A newspaper in Pittsburgh reported on the same phenomenon.
After standing in line at a Pittsburgh-area sporting goods store for more than an hour, not knowing what he would say to the sales clerk, the self-described “liberal Democrat from New York City” bought a gun. …His purchase last week occurred during a nationwide rash of firearm sales to people who had never considered gun ownership until becoming rattled by concerns about COVID-19’s impact on America’s social infrastructure. …On Wednesday at Keystone Shooting Center in Mars, Butler County, owner Ty Eggemeyer said the percentage of customers buying their first gun was “extremely high.” “Most of what’s selling is for self-defense and protection,” he said. “Mostly handguns. Our home-defense shotguns, wiped out.”
Stephen Gutowski writes for the Washington Free Beacon about the potential political implications of expanded gun ownership.
Scott Kane went 38 years without ever touching a gun. That streak would have continued had it not been for the coronavirus. In March, fearful of the harassment his wife and child experienced over their Asian ancestry, Kane found himself in a California gun shop. His March 11 purchase of a 9mm would have been the end of the story, were it not for a political standoff over shutdown orders and background checks. Now Kane, a former supporter of gun-control measures and AR-15 bans, is frustrated by the arduous process that has denied his family a sense of security. The pandemic has made the soft-spoken software engineer an unlikely Second Amendment supporter. …Kane is not alone. An influx of new gun owners has the potential to permanently alter the politics surrounding guns in the United States. …Brian, a 40-year-old Floridian, used his savings to buy a Smith & Wesson M&P Shield in March after being laid off—the experience changed his entire approach to Second Amendment issues. …Andrew, a federal contractor who, along with his wife, bought a Heckler & Koch VP9 on March 21 in Virginia, said the state’s Democrat-controlled legislature pursuing a package of gun-control laws this winter in the face of unprecedented opposition directly contributed to his purchase.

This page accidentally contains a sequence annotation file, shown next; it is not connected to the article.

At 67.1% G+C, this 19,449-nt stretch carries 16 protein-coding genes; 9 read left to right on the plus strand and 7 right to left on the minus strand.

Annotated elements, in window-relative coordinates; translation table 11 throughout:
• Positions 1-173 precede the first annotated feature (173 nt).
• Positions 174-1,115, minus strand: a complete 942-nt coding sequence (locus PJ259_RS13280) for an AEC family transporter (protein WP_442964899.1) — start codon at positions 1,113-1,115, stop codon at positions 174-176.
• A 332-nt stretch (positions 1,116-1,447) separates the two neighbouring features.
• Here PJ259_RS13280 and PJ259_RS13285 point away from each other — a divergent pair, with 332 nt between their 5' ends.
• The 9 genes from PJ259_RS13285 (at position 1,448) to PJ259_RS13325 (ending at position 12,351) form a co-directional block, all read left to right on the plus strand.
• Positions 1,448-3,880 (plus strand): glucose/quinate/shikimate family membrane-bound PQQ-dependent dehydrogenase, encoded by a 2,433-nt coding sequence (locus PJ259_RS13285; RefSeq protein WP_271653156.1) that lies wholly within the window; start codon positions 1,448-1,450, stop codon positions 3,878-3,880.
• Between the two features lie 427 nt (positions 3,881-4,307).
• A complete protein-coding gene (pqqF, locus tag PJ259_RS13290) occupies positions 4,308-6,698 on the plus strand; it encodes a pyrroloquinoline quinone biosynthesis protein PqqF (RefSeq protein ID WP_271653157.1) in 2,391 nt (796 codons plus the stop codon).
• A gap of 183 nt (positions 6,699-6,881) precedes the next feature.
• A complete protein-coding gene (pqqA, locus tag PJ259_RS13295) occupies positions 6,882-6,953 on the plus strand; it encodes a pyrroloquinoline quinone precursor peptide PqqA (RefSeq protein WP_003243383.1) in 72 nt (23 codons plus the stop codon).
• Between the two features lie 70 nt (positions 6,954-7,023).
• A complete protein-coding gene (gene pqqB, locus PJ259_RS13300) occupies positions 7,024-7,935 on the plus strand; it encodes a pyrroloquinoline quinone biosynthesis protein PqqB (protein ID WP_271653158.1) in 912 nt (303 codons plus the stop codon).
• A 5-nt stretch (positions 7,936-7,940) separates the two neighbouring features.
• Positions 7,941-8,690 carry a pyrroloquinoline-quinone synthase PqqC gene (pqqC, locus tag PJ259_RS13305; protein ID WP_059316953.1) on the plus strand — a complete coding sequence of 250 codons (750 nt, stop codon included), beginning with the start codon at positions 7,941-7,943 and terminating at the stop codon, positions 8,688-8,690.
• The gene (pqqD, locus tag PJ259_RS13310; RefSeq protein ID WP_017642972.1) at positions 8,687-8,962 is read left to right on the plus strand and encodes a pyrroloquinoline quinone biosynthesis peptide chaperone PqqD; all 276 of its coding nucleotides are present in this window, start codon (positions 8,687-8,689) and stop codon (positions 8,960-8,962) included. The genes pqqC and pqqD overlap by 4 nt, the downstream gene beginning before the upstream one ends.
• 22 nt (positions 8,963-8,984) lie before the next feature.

And Kira Davis, in a column for Red State, also suggests that the coronavirus has led to new-found appreciation for the 2nd Amendment of the Bill of Rights.
My friend’s father owns a gun range near me and she said he’s seen a huge amount of liberals coming in to purchase weapons in recent weeks. How does he know they’re liberals? “They’re shocked to discover they can’t just walk out of the store with a gun.” …Not only are many liberals suddenly learning to love their Second Amendment rights, many of them are finding out that the gun control narrative in this country — as repeated loudly and often by Hollywood and the mainstream media — is a complete lie. …As a gun-owner who formerly abhorred the Second Amendment, …I find this whole situation fascinating. …There are a lot of people like me out there right now — first-timers and Second Amendment haters who feel like a hypocrite for wanting a gun for protection. …now they are navigating our convoluted gun laws for themselves… As these revelations begin to spread among our liberal brethren in the state of California, will we see a shift in gun laws and support for anti-Second Amendment legislators? Only time will tell
Aaron Tao, in an article published by the Foundation for Economic Education, summarizes the case for gun ownership.